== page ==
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AG Hawley says Greitens' office can't hire taxpayer-paid attorneys for impeachment

AG Hawley says Greitens' office can't hire taxpayer-paid attorneys for impeachment

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Attorneys Edward Greim and Ross Garber

JEFFERSON CITY • Attorneys Edward Greim, left, and Ross Garber speak with reporters May 16, 2018, following a hearing by a special House committee investigating Gov. Eric Greitens. Greim, of Kansas City, and Garber, of Connecticut, are defending the Office of the Governor in any impeachment attempt.

JEFFERSON CITY • Attorney General Josh Hawley said in a letter Friday that Gov. Eric Greitens’ office is not authorized to hire private legal counsel without his permission.

The letter to Auditor Nicole Galloway, obtained by the Post-Dispatch, came two days after Galloway announced she was seeking more information from Greitens’ office in regard to two taxpayer-paid impeachment attorneys representing Greitens’ office, Ross Garber and Ed Greim.

“My Office was never consulted regarding the retention of those attorneys,” Hawley, a Republican, wrote in a letter to Galloway, a Democrat. “The Office of the Governor lacks authority to retain private counsel to participate in connection with any adversarial proceeding without the Attorney General’s consent.”

Taxpayers are paying the two lawyers a combined $660 per hour for their services. The two have said that they represent the office of the governor, not Greitens himself.

In response to Hawley’s letter, Galloway said in a statement that she has forwarded her own concerns and Hawley’s letter to the Office of Administration and the state treasurer’s office, which pay the state’s bills.

“I will continue to pursue every avenue to provide a full accounting of how tax dollars are being used to pay these private attorneys,” she said.

Hawley said that common law designates the attorney general’s office as the legal representative for state entities in the courts. State entities either must seek permission from the attorney general’s office to hire outside counsel or gain authorization from the Legislature, Hawley wrote.

Hawley wrote that Missouri statutes state that the attorney general’s office “will control litigation on behalf of state entities and officers.” He further cites a 1980 court case, Igoe v. Bradford, which states that “it is for the attorney general to decide where and how to litigate issues involving public rights and duties and to prevent injury to the public welfare.”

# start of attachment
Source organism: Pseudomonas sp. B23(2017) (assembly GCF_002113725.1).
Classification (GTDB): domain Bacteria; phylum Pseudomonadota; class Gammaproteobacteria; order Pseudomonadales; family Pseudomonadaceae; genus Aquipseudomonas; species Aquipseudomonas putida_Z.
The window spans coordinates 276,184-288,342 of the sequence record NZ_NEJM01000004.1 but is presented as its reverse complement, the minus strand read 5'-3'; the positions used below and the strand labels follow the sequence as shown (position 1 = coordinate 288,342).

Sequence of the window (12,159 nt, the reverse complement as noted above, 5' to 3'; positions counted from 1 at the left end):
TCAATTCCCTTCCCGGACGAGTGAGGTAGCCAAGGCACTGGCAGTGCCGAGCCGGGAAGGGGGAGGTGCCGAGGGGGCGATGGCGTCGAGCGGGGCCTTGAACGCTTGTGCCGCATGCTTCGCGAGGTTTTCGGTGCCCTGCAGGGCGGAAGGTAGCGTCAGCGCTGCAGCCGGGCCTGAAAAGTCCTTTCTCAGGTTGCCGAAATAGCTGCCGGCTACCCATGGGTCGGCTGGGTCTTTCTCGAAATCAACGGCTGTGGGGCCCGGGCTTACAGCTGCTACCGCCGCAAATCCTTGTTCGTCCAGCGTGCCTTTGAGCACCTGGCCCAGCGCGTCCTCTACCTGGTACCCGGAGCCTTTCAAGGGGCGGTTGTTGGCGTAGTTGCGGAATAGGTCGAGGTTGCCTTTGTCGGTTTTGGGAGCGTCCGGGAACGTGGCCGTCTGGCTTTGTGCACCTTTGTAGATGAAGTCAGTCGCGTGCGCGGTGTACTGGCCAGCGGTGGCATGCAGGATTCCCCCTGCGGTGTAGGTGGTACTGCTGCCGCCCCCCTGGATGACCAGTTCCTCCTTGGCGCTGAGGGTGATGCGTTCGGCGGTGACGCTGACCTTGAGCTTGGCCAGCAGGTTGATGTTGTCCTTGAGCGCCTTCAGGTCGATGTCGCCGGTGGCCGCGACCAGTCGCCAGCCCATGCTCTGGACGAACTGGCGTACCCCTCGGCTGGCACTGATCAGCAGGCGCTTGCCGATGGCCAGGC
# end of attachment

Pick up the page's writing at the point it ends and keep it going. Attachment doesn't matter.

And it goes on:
Parker Briden, the governor’s spokesman, responded in a statement that past administrations had hired outside counsel.

He later released a longer statement asserting that the administration “does not need the permission of the Attorney General’s office before it may hire outside counsel.” He cited a statute that says the governor may “employ and fix the compensation of such legal and clerical assistants as may be necessary.”

“Just days after the House hired two outside lawyers to represent the committee, the governor’s adversaries would no doubt like to deprive the Governor’s office of counsel,” Briden said in an email.

In response, Mary Compton, spokeswoman for Hawley’s office, said the statute “authorizes the Governor’s Office to retain ‘legal and clerical assistants,’ not to hire private litigation counsel to direct adversarial proceedings on behalf of the State.”

Hawley, who is running for U.S. Senate, also notes in his letter that “by all appearances, the private impeachment counsel seem focused on advancing the individual interests of Governor Greitens rather than the institutional interests of Office of the Governor.”

Briden responded: “The Attorney General is well aware that an impeachment implicates the institution of the office of the Governor and not just the individual. An attempt by one branch of government to sit in judgment on another, empowering the Legislature to essentially overthrow another, implicates the core of the executive branch of government.

“The arguments for due process advanced by the Governor’s counsel will affect the dignity of the office for generations to come, regardless of the individual who holds the office,” Briden said.

Hawley told Galloway to take his assertion that Greitens can’t hire outside counsel without his permission into account as she reviews Greitens’ hires.

The letter came after Hawley forwarded evidence to St. Louis Circuit Attorney Kim Gardner, a Democrat, which led to felony data tampering charges against Greitens.

The attorney general also forwarded evidence that Greitens lied on campaign forms to Cole County prosecutor Mark Richardson, a Republican, though Richardson announced Friday he was not charging Greitens.

Hawley in February launched an investigation into Greitens’ ties to his former charity, The Mission Continues. That investigation is ongoing.

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